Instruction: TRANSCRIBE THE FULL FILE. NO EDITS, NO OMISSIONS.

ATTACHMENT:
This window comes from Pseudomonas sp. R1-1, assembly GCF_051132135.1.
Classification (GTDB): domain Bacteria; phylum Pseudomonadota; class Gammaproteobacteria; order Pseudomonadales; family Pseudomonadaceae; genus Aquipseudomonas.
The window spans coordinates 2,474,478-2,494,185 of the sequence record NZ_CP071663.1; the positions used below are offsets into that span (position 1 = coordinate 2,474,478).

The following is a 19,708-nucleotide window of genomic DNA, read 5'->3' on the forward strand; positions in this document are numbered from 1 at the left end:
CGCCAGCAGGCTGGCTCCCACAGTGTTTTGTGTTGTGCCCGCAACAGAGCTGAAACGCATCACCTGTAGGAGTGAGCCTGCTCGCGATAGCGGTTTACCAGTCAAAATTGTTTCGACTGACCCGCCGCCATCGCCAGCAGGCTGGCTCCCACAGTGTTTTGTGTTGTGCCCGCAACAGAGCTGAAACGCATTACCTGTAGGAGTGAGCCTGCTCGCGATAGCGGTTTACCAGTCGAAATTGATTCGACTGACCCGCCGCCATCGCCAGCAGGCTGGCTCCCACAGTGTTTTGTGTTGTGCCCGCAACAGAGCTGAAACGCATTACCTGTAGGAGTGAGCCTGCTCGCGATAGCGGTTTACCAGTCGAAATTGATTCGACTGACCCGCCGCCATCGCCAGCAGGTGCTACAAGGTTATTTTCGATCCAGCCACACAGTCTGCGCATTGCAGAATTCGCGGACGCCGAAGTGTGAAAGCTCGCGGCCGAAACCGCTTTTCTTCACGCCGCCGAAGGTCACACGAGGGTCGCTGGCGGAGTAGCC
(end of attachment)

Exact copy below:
This window comes from Pseudomonas sp. R1-1, assembly GCF_051132135.1.
Classification (GTDB): domain Bacteria; phylum Pseudomonadota; class Gammaproteobacteria; order Pseudomonadales; family Pseudomonadaceae; genus Aquipseudomonas.
The window spans coordinates 2,474,478-2,494,185 of the sequence record NZ_CP071663.1; the positions used below are offsets into that span (position 1 = coordinate 2,474,478).

The following is a 19,708-nucleotide window of genomic DNA, read 5'->3' on the forward strand; positions in this document are numbered from 1 at the left end:
CGCCAGCAGGCTGGCTCCCACAGTGTTTTGTGTTGTGCCCGCAACAGAGCTGAAACGCATCACCTGTAGGAGTGAGCCTGCTCGCGATAGCGGTTTACCAGTCAAAATTGTTTCGACTGACCCGCCGCCATCGCCAGCAGGCTGGCTCCCACAGTGTTTTGTGTTGTGCCCGCAACAGAGCTGAAACGCATTACCTGTAGGAGTGAGCCTGCTCGCGATAGCGGTTTACCAGTCGAAATTGATTCGACTGACCCGCCGCCATCGCCAGCAGGCTGGCTCCCACAGTGTTTTGTGTTGTGCCCGCAACAGAGCTGAAACGCATTACCTGTAGGAGTGAGCCTGCTCGCGATAGCGGTTTACCAGTCGAAATTGATTCGACTGACCCGCCGCCATCGCCAGCAGGTGCTACAAGGTTATTTTCGATCCAGCCACACAGTCTGCGCATTGCAGAATTCGCGGACGCCGAAGTGTGAAAGCTCGCGGCCGAAACCGCTTTTCTTCACGCCGCCGAAGGTCACACGAGGGTCGCTGGCGGAGTAGCC